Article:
The Cancer Project
An Animal-Rights Trojan Horse
To the untrained ear, a diet education campaign with a name like 'The Cancer Project' sounds like a mainstream medical charity aiming to improve Americans' health. But instead of providing an objective and well-informed evaluation of different diets, this animal-rights façade masks a fanatical agenda that has more to do with 'saving' animals than people.
The Cancer Project is run by the Physicians Committee for Responsible Medicine (PCRM), an animal rights advocacy group masquerading as a mainstream medical association. Despite the group's name, less than ten percent of PCRM's members are physicians.
PCRM is firmly connected with the rabidly anti-medical-research People for the Ethical Treatment of Animals (PETA), which has channeled more than $1.3 million dollars to PCRM since its inception. PCRM president Neal Barnard was, until recently, also the president of the PETA Foundation. PETA runs campaigns to boycott the March of Dimes, the Pediatric AIDS Foundation, and the Susan G. Komen Breast Cancer Foundation because they recognize the value of animal research models in combating diseases. PETA's founding president, Ingrid Newkirk, famously told Vogue magazine: 'Even if animal research resulted in a cure for AIDS, we'd be against it.'
Neal Barnard, also the Cancer Project's president, has animal-rights connections that run deeper than his PETA ties. Barnard has been nominated to the 'Animal Rights Hall of Fame,' was a contributing editor with the The Animal Agenda (a magazine whose March 2002 cover story equated animal husbandry with the Nazi Holocaust), and co-signed letters with a former president of Stop Huntingdon Animal Cruelty, an assembly of anti-medical-research thugs described by the FBI as a domestic terrorist threat.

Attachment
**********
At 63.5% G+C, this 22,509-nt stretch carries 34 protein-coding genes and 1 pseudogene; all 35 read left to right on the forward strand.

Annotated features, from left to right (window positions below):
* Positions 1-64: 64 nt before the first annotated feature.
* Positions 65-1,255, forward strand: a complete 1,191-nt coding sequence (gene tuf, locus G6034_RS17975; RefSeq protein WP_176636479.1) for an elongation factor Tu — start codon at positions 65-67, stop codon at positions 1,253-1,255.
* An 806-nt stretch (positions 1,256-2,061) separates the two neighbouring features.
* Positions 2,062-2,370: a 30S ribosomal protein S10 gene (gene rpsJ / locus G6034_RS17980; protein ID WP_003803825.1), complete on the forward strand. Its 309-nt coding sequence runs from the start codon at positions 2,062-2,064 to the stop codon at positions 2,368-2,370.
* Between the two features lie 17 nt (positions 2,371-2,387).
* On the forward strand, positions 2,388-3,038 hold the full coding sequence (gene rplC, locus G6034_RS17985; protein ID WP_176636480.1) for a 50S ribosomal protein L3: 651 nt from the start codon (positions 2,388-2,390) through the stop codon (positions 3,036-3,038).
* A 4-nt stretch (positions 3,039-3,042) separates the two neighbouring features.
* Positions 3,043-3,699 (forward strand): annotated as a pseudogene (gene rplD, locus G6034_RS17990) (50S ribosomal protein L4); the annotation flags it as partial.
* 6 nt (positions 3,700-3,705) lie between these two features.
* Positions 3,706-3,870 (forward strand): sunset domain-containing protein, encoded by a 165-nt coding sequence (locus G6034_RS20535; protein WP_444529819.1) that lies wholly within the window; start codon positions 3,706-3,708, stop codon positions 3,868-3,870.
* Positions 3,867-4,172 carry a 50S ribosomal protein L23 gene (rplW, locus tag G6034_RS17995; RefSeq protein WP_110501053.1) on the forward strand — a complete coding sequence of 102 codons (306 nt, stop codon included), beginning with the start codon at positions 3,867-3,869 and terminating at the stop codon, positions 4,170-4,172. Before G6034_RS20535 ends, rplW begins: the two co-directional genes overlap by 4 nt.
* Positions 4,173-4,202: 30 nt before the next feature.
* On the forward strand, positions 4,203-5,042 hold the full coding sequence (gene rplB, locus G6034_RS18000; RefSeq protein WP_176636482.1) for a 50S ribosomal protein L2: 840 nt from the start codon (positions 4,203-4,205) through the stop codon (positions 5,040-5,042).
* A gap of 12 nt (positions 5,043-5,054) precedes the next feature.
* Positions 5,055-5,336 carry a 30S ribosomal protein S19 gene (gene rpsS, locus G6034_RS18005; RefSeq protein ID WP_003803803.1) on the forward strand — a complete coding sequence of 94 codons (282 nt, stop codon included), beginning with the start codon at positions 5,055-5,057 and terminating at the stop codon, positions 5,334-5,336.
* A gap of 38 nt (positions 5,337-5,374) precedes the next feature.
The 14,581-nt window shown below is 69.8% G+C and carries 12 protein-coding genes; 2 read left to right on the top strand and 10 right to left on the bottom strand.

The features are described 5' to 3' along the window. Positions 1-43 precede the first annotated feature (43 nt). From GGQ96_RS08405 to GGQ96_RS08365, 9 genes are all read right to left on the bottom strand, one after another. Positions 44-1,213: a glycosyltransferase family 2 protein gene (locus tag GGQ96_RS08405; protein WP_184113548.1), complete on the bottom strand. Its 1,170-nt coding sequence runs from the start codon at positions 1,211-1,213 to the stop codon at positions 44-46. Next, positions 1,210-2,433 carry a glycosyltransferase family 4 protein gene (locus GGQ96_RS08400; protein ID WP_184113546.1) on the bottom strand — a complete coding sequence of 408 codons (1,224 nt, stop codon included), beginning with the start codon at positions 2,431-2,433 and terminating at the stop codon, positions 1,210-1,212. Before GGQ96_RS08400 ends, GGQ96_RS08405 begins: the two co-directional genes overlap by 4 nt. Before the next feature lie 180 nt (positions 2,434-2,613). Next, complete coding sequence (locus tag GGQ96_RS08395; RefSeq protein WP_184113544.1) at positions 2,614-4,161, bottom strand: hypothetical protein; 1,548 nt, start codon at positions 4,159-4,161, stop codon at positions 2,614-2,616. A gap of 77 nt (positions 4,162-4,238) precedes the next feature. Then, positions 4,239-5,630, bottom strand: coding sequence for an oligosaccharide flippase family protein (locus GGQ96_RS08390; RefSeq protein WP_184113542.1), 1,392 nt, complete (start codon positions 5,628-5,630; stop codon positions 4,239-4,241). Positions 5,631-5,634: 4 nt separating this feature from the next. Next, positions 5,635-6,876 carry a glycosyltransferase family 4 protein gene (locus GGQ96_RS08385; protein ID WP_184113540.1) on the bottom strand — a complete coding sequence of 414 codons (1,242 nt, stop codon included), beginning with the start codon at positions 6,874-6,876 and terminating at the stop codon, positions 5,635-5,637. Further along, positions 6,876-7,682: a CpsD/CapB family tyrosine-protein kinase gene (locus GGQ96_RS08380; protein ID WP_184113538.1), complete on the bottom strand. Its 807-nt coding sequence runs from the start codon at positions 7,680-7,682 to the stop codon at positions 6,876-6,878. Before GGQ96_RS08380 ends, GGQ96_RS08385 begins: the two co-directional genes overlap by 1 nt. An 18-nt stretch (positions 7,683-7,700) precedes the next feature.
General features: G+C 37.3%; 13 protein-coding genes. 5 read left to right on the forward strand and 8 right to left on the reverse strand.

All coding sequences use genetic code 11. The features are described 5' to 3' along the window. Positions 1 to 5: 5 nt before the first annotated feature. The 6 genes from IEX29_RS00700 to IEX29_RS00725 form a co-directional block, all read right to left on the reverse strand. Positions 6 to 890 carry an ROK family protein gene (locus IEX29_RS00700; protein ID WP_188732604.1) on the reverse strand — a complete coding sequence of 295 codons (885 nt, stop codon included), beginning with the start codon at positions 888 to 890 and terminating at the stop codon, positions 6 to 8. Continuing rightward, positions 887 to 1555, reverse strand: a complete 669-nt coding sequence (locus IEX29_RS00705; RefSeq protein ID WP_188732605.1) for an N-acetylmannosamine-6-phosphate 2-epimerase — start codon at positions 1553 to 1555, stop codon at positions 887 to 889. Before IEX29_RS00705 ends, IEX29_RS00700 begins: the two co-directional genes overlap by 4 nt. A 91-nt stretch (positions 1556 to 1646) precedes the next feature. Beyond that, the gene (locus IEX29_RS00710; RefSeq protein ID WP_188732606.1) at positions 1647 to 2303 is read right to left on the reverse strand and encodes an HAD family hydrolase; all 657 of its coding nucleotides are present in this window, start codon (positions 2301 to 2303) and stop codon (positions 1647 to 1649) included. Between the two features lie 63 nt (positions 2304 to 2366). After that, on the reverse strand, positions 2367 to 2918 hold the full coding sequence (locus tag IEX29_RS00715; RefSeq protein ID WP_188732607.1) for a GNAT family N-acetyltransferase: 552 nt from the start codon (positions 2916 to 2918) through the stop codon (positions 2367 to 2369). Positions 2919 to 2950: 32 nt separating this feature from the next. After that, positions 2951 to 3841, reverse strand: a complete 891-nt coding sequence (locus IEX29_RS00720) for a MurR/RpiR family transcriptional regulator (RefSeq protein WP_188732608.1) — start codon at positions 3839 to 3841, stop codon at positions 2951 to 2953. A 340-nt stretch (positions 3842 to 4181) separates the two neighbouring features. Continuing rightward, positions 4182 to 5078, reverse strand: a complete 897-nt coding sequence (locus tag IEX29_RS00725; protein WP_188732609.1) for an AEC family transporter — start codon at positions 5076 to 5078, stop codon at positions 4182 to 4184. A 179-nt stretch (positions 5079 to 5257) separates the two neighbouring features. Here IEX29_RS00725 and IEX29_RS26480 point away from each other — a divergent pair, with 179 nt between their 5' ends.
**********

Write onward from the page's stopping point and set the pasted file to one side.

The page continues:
PCRM's goal is the elimination of all animal protein from the American diet. That means no eggs, milk, meat, or seafood. But since science doesn't support the group's abstinence-only approach, PCRM reverts to science-free hyperbole in its public crusades, including:
- A 1994 ad suggesting that eating meat is 'tantamount to suicide';
- A 2003 full page ad in the 'Hospital Guide' issue of U.S. News & World Report implying that eating meat will put you on a hospital gurney;
- A Washington-DC ad describing school lunches including meat and milk as 'Weapons of Mass Destruction'; and
- The statement that policy makers 'should think of drinking milk the same way we think of smoking cigars.'
The fringe ideology lurking behind outlandish claims like these is what the Cancer Project is all about. The belief that only a strict, vegan diet will minimize your risk of cancer is an animal-rights article of faith, but has little support among doctors. There's nothing wrong with being a vegetarian, but meat can also be part of a healthy diet - for cancer patients as well as healthy Americans. Saying otherwise is misleading.